There were 775 (775/1078, 71.9%) patients who activated their online patient portal, 84.5% of which were activated before January 2015, when the online PROMIS PF survey was available. This rate did not vary by group (paper only, online, no PROMIS). There were no significant differences in patient characteristics when we compared patients who contributed visits before versus after January 2015 (when the online PROMIS survey became available, data not shown). We used multivariate logistic regression to assess the possibility of an interaction between age and race and ethnicity in the patients’ portal activation status. We found that both age and race and ethnicity were associated with significant differences (younger, Caucasian patients were more likely to have active portals, P<.001 and P<.001, respectively), but that there was no age-race and ethnicity interaction.

Only 220 patients completed the online PROMIS PF survey at least once during the study period. We examined whether patients who completed the online survey once continued to use the online version of the PROMIS survey for future visits. Of these 220 patients, 84 (38.2%) used the online survey intermittently; 112 (112/220, 50.9%) used the online survey only once and reverted to paper surveys thereafter, and the remainder had no additional visits. We found no patients who used the online EHR portal exclusively (after its implementation) over time.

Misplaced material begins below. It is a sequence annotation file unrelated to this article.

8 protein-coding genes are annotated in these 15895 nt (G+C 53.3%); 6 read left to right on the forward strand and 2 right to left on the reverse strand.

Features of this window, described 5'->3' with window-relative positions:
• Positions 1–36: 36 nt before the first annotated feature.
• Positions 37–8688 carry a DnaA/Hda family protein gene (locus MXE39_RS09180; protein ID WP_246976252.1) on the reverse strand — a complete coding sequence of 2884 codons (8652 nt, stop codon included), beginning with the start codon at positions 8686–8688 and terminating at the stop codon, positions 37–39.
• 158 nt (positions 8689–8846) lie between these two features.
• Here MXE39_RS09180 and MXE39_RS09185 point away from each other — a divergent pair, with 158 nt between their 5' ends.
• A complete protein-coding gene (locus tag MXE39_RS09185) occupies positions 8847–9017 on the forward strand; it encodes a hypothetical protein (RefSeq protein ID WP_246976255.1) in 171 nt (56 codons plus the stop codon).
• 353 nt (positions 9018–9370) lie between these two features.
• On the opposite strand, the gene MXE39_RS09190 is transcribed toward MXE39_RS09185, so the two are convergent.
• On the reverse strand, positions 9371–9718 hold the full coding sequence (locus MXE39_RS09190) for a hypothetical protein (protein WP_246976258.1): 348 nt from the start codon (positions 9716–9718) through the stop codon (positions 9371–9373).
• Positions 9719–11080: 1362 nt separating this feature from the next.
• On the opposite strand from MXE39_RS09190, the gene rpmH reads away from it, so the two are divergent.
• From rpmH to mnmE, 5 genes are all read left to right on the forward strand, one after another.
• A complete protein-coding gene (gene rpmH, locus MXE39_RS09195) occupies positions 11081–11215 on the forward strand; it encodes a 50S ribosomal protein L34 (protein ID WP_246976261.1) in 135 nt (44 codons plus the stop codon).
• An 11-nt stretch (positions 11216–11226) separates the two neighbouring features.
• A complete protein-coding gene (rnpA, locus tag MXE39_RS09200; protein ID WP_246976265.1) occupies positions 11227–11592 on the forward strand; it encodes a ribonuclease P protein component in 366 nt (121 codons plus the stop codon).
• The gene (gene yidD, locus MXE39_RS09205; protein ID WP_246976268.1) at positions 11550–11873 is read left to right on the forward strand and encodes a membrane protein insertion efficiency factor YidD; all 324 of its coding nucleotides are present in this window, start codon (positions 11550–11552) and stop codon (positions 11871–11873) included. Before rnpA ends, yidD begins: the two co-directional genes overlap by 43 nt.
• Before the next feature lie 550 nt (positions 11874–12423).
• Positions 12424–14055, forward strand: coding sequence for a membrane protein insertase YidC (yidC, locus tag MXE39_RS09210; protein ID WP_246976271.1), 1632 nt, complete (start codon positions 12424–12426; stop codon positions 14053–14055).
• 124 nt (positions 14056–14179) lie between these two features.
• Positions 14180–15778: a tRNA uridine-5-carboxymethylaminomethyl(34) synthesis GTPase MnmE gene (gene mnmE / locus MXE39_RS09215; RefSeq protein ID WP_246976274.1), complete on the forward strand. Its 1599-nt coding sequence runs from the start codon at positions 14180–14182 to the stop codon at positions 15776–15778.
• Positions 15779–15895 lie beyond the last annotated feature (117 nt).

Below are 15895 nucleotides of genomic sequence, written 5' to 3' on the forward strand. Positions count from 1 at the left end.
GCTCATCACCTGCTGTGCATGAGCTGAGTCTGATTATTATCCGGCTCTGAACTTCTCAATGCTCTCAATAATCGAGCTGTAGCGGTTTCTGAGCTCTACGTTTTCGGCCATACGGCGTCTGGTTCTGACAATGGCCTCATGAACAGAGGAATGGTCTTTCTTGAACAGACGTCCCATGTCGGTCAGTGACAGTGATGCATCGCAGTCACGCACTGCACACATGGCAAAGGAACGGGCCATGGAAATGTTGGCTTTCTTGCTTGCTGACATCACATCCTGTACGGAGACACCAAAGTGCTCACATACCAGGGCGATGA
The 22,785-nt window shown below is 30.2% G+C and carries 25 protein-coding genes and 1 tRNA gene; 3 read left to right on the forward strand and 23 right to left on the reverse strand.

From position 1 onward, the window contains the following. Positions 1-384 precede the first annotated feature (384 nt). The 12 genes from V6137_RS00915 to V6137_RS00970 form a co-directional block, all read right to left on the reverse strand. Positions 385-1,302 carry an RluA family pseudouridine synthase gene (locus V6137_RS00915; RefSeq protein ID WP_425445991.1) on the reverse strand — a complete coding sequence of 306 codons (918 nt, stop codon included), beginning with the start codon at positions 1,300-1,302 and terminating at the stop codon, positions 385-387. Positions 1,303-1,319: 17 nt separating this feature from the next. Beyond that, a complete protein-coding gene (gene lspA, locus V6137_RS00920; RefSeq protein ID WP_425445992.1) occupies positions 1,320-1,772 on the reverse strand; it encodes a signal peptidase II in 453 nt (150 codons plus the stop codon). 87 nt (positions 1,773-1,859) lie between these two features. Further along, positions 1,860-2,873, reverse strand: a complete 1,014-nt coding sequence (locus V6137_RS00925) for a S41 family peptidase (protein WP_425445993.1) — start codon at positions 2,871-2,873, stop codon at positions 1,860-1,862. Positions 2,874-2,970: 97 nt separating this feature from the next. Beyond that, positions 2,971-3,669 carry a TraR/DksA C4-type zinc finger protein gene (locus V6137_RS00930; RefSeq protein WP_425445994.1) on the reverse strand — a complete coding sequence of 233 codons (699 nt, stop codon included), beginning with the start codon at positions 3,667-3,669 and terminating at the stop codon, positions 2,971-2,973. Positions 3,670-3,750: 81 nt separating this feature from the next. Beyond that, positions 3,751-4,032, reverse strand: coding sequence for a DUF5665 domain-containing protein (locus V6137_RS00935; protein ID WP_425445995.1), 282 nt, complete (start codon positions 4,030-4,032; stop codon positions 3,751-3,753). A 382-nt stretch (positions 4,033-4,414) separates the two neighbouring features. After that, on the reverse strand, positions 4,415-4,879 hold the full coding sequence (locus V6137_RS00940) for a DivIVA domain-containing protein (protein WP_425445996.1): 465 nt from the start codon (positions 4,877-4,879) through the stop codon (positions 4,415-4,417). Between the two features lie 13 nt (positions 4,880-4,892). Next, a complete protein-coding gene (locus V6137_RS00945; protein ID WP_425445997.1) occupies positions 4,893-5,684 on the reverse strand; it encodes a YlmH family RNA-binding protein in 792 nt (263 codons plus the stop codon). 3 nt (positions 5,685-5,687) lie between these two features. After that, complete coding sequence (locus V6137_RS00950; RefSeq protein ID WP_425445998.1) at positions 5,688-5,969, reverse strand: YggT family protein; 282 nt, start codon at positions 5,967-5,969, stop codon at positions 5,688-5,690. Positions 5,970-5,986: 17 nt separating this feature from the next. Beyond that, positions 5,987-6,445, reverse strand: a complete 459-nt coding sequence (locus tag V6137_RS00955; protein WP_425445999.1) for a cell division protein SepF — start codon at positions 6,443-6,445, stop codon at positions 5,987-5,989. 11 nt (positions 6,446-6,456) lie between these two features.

During the 3-month period in which an EHR programming error resulted in clinic staff not being able to view the online EHR portal PROMIS PF scores at the time of patient check-in, 51 patients completed the paper PROMIS PF in the clinic even though they had already completed the online EHR portal version in the days prior to the appointment. We found an additional 157 patients (209 encounters) who completed both paper and online EHR portal scores within 7 days of each other at some point during the study period. This gave us the opportunity to compare paper and online PROMIS scores from the same patients, for the same visit. Among these patients, the online EHR portal PROMIS PF score had a mean T-score of 40.5 (SD 10.7, range 16.1-66.4), and the paper PROMIS PF score had a mean T-score of 43.2 (SD 9.6, range 23.4-61.7), with a Spearman’s correlation of r=0.68 (P<.001). The paper PROMIS PF had a significant 2.7 point higher mean T-score by paired t-test (P<.001).

Table 1. Patient characteristics by PROMIS survey completion methods, n (%).